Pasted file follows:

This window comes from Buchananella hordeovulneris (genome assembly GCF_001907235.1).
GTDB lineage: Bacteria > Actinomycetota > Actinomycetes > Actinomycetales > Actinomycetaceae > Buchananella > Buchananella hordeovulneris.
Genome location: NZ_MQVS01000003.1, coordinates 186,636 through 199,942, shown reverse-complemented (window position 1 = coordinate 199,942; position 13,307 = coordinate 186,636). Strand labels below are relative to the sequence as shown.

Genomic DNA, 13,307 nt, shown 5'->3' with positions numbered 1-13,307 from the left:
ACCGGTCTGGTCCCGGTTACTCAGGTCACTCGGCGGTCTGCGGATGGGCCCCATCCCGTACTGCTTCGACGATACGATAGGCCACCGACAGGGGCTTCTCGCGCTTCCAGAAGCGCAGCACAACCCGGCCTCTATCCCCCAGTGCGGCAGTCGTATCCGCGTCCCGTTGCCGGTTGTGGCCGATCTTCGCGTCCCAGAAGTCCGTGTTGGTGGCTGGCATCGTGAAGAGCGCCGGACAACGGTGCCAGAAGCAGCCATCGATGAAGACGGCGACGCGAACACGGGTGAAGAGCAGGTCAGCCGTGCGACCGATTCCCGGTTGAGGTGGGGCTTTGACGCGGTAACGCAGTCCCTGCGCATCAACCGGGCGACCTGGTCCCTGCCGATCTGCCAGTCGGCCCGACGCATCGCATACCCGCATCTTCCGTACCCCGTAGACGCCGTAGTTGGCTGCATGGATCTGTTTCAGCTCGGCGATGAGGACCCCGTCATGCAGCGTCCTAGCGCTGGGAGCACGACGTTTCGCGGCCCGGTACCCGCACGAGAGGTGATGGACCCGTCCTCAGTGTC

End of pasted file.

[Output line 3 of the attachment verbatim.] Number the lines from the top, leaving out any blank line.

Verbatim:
Genome location: NZ_MQVS01000003.1, coordinates 186,636 through 199,942, shown reverse-complemented (window position 1 = coordinate 199,942; position 13,307 = coordinate 186,636). Strand labels below are relative to the sequence as shown.